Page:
“As a result of Israel’s lack of cooperation and denial of access to its territory, the commission faced difficulty in identifying victims who had been injured in rocket attacks and was unable to examine individual cases in detail,” the report said.

Military experts and Palestinian officials claimed that many of the weapons available to Gazan militants did not have the capability for targeted or precision attacks, which led the investigators to the conclusion that Hamas and other armed groups had fired rockets and mortars indiscriminately into civilian areas. If proven, this would amount to a war crime.

The U.N. report did not accuse Israel of taking unwarranted action against armed Palestinian factions, but did claim that some of the Israel Defense Forces' operations violated international and human rights laws.

Israel launched 6,000 air strikes during the conflict, many of them on civilian homes and heavily residential areas, according to the U.N. report. The IDF repeatedly stated that it warned civilians prior to an attack, a protocol mandated by international law. The report confirmed that the warnings did save civilian lives but also found that at certain points during the conflict, roughly 44 percent of Gaza was under fire. Even with the warning, the scale of such attacks left civilians with no place to hide.

“With severe constraints on humanitarian assistance, warnings cannot be expected to 'empty' entire areas,” the report said. “The generalized and often unspecific warnings sometimes resulted in panic and mass displacement, further exacerbating the situation.”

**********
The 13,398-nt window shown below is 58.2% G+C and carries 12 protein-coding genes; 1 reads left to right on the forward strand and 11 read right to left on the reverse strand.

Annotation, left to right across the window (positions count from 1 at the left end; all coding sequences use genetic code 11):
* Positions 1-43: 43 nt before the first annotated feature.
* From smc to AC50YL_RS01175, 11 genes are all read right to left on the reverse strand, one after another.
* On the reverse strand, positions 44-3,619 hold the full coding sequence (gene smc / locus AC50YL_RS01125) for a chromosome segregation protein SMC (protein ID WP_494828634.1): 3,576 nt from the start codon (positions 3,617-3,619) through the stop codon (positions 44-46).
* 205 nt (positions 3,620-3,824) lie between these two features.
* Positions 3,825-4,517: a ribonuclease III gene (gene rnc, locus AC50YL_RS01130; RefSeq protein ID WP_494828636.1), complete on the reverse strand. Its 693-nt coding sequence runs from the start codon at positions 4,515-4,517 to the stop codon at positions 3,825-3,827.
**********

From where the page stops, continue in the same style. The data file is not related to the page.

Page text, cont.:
The Israeli report refuted this and claimed many of the “allegedly ‘civilian’ casualties were in fact militants.”

The U.N. admitted that certain claims were difficult to investigate due to a lack of cooperation from both the Israeli and Hamas sides. However, the report focused on the investigation of specific incidents during the war that received extensive media coverage.

“The general findings are highly consistent with the known facts that the carefully following public had been able to detect,” said Ibish. “It seems clear that Israel, Hamas and other Gaza militants are likely to have committed war crimes and a report that finds that there is evidence of that simply reiterates what is quite obvious.”

The report is the product of a commission appointed by the United Nations to investigate events that took place in the Gaza Strip between June 8 and Aug. 26, 2014. The report is based on more than 500 written testimonies and at least 280 interviews with witnesses and victims, in addition to military and human rights experts.

The seven-week war in Gaza that began last July killed 2,251 Palestinians, 1,462 of whom were civilians. Six Israeli civilians and 67 soldiers also were killed during the conflict, the investigation found. Roughly 1,600 Israelis were injured, including over 270 children, according to Israel’s Ministry of Health.

"The extent of the devastation and human suffering in Gaza was unprecedented and will impact generations to come," said Mary McGowan Davis, chairwoman of the commission of inquiry.